The interesting thing about this analysis is that the outcomes of the plans are independent of a rider’s starting Fitness. This is a consequence of the Markov property. So if we describe the ambitious plan as [3,3,3,-2], a rider will see a Fitness improvement of 7, from whatever initial value prevailed: starting at 30, Fitness would go to 37, while the rider starting at 60 would rise to 67.

Similarly, if Form begins at zero, i.e. the starting values of Fitness and Fatigue are equal, then the [3,3,3,-2] plan will always result in a in a net change of 6 in Fatigue over the four weeks.

In the same way, (assuming initial Form of zero) the moderate plan of [2,2,2,-1] would give any rider a net increase of Fitness and Fatigue of 5.

Use this spreadsheet to experiment.

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Author: science4performance

I am passionate about applying the scientific method to improve performance

11 thoughts on “Modelling Strava Fitness and Freshness”

  1. A very good blog, finally making me understand how Strava calculates this.
    It’s just math, but it could be good to mention that Fitness/Fatigue for multiple days (e.g. 7 days) is calculated by raising the lambda to the power of days, i.e in excel, power(lambda, 7).

    An alternative way to increase the Fitness with 5 is to increase the Fitness with 5 the very first day, and then keep the Fitness on that level. This is what’s usually happens to me when I take a long trip on my bike on the weekend (kind of doing a race) and then I just try to stay on the same fitness level for the rest of the week. Don’t know if this is to recommend though… 🙂
    For the Fitness increase from 30 to 35 in the example above, that would mean a Training Load of 242.5 the first day and then 35 each remaining day of the week just to maintain the Fitness level. The total Training Load for the whole week will be a bit higher (+14.5), but the Form in the end of the week will on the other hand be slightly better (-10 instead of -16).


  2. This is great! Always been interested in where the numbers come from. Thanks so much for putting this together – very informative.


  3. Thanks for this. I started using Strava about three months ago. I am just trying to improve my fitness so I can continue having fun running, hiking, and cycling adventures into my older years. I ignored all of this fitness and freshness until I really burned out a couple weeks ago. Glancing at the graph, I noticed that Strava’s fatigue and form numbers perfectly coincided with my burn out. Your explanation of how fitness and fatigue numbers “decay” on rest days is super helpful. I am not obsessed with getting stats perfect; I only use heart rate and not a power meter. But at 50, I need to be careful to take enough recovery time. This appears to be an excellent tool for reminding me to ease up on the gas every three or four weeks. Great article.


  4. This is great analysis. The fitness score seemed to be a bit of a black box but for the most part what you’ve written aligns with my experience. In looking at 2 years wroth of fitness score though it seems that individual efforts can have more of an impact than you suggest, as I have seen +9 out of a single workout (albeit a longer one of 2.5 hours). Even a very hard 20 minute effort, which resulted in effort score of around 75 I was able to see +4 in a single day. Did you look at any change from using power vs. relative effort? You can see my summary here:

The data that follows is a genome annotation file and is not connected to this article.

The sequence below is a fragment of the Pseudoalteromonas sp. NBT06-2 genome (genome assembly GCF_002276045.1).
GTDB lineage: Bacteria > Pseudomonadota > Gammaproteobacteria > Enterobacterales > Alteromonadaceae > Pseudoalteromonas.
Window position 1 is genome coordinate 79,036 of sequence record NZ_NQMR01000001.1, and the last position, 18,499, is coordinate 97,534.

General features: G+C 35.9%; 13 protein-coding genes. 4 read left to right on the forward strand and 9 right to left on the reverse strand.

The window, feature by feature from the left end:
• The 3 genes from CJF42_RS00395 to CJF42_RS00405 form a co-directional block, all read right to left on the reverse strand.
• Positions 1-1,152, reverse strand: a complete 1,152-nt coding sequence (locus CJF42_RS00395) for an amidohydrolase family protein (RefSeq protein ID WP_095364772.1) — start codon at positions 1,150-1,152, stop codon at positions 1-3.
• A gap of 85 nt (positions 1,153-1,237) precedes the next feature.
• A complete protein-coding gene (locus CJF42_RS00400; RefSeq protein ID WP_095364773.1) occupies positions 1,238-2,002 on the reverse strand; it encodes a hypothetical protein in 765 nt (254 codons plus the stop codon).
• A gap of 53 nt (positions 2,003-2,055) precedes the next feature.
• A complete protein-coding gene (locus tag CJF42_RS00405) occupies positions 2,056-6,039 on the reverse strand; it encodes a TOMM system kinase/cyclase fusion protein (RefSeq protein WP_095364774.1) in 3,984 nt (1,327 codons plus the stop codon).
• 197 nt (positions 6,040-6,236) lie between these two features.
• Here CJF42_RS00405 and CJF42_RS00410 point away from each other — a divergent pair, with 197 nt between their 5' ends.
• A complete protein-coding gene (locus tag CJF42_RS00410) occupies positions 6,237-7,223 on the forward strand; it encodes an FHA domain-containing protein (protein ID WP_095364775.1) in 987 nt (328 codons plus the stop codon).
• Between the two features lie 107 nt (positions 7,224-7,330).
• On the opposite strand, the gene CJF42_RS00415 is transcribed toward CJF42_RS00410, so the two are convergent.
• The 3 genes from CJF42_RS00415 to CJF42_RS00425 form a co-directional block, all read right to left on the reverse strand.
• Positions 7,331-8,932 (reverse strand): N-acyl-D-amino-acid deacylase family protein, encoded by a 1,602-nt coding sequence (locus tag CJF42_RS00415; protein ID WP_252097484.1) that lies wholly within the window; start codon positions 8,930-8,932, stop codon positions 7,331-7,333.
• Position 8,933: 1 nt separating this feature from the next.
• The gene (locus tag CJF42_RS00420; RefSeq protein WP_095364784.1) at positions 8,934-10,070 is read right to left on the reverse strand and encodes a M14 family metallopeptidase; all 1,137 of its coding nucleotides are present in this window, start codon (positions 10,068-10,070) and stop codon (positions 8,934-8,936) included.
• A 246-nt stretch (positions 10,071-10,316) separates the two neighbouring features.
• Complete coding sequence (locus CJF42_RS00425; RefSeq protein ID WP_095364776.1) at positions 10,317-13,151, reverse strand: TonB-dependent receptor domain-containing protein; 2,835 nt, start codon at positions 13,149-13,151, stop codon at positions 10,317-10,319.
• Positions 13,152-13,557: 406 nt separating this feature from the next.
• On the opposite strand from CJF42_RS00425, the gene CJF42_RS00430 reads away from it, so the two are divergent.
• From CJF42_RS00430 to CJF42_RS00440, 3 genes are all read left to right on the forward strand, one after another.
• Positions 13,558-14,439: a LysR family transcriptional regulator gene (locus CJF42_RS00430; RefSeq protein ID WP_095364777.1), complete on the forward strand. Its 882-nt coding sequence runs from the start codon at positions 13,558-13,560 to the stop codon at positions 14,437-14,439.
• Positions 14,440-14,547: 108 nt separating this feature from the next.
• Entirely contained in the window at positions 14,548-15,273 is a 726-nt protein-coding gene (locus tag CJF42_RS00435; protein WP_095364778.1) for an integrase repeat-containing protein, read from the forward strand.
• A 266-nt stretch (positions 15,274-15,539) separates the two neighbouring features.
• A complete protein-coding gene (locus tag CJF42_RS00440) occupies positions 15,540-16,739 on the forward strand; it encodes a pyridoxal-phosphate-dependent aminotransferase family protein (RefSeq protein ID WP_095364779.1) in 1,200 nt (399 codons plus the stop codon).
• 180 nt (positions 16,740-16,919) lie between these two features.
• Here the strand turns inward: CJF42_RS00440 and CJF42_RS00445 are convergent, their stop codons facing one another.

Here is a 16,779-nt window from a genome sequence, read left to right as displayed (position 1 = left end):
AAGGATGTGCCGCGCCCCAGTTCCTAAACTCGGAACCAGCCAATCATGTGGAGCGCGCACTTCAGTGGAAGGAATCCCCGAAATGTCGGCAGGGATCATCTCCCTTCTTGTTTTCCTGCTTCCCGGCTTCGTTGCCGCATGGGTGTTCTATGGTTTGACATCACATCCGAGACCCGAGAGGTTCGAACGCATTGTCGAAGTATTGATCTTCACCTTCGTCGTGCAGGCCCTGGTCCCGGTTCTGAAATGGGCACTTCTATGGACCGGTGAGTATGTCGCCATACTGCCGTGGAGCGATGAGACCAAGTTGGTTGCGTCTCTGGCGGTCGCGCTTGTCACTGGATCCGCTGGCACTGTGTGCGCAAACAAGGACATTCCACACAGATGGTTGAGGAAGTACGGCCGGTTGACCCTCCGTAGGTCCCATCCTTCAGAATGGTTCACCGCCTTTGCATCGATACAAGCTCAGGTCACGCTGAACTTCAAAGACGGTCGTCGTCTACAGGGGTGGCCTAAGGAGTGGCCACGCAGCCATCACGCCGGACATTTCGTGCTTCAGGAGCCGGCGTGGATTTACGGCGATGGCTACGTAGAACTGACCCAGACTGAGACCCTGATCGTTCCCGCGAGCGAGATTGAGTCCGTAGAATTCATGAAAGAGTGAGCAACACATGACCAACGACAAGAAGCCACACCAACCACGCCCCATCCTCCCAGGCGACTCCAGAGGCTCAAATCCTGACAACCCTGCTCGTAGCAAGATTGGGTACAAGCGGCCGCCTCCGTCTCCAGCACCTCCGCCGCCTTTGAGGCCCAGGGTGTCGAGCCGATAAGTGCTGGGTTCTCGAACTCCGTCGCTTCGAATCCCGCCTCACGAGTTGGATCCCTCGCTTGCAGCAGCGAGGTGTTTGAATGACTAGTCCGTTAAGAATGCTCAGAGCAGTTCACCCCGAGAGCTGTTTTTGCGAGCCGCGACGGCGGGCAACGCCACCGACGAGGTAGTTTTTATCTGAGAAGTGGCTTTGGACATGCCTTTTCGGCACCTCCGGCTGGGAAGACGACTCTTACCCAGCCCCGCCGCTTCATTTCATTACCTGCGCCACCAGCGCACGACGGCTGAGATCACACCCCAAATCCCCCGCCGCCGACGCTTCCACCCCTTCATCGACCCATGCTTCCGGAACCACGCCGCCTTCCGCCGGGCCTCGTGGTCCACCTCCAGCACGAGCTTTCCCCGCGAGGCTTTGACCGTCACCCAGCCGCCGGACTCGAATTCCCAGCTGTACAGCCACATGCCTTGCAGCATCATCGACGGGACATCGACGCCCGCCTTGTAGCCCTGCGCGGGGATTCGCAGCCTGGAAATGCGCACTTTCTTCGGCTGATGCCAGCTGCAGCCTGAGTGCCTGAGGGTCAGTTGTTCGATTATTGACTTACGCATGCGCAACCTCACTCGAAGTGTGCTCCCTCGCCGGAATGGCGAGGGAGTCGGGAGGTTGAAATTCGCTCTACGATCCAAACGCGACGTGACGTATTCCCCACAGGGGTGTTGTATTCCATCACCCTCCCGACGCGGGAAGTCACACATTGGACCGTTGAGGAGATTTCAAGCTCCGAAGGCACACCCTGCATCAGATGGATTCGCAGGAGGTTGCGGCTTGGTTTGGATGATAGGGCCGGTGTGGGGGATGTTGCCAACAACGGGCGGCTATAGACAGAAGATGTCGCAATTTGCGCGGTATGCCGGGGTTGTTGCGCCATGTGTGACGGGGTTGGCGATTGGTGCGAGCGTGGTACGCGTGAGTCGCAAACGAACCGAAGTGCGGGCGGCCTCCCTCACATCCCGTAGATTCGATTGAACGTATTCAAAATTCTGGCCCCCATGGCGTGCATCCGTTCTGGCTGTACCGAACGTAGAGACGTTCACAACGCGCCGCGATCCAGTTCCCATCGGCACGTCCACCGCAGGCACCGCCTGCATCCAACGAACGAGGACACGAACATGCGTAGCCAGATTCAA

1. Thanks for the feedback. In order for the Strava fitness score to be reliable, it’s important to maintain an accurate FTP in the “My Performance” section of your account settings. An effort score of 100 should equate the maximal effort you can sustain over 60 minutes. An effort score of 75 for a 20 minute session might suggest that your FTP setting was a bit low.


  5. I don’t know how you got to the exponential decay model for fitness and fatigue and to the numbers 42 and 7 as parameters, but testing on my own strava data, they seem to be very accurate. So this is either very good reverse engineering, or is this model made public by Strava?

    The exponential model makes total sense for Strava, as you need only 2 numbers each day (previous fitness and current training load) to calculate the new fitness number, and you don’t need the complete history to do the calculations. When you need to do this calculation for millions of users, it makes a big difference in work for the strava servers. On the other hand, choosing a model because it is easy to calculate, is perhaps not the best strategy for finding the best model. But then, there is no real life measurement of ‘fitness’ or ‘fatigue’ to model in the first place, so Strava is modelling something that most people agree to exist, but can’t quantify anyway in the same way we can measure length, speed, volume etc. That means there is no way to validate the model to begin with, and no way to say that Strava’s model is better or worse than other Fitness-Fatigue models out there. Unless you are sitting on a mountain of data (like Strava) and can find correlation between people’s form and how well they perform. To put it simply: is the form calculated by Strava a good predictor of performance like scoring personal bests?

    This being said, I’m 60 years old, and it appears that the magical numbers 42 and 7 are the same for a 20-year old as for a 60-year old which is perhaps not such a good assumption for Strava to make: it feels like the older we get, the faster we loose our fitness and the more time we need to recover. I would expect a smaller number than 42 for the fitness of older people and a bigger number than 7 for calculating fatigue.

    Anyway, very well written blog post, really enjoyed reading this. Kudos like they do in Strava…


    1. Thanks for the comments, René. The parameters of 42 and 7 have been published and are widely adopted. You are likely to set your PBs when you are in the supercompensation phase After tapering from intense training your Form (=Fitness-Fatigue) would probably still be between -10 and zero.
      Your point about the parameters for older athletes is a good one, as it appears that we take longer to recover. My best advice is to read Joe Friel’s book Fast After 50.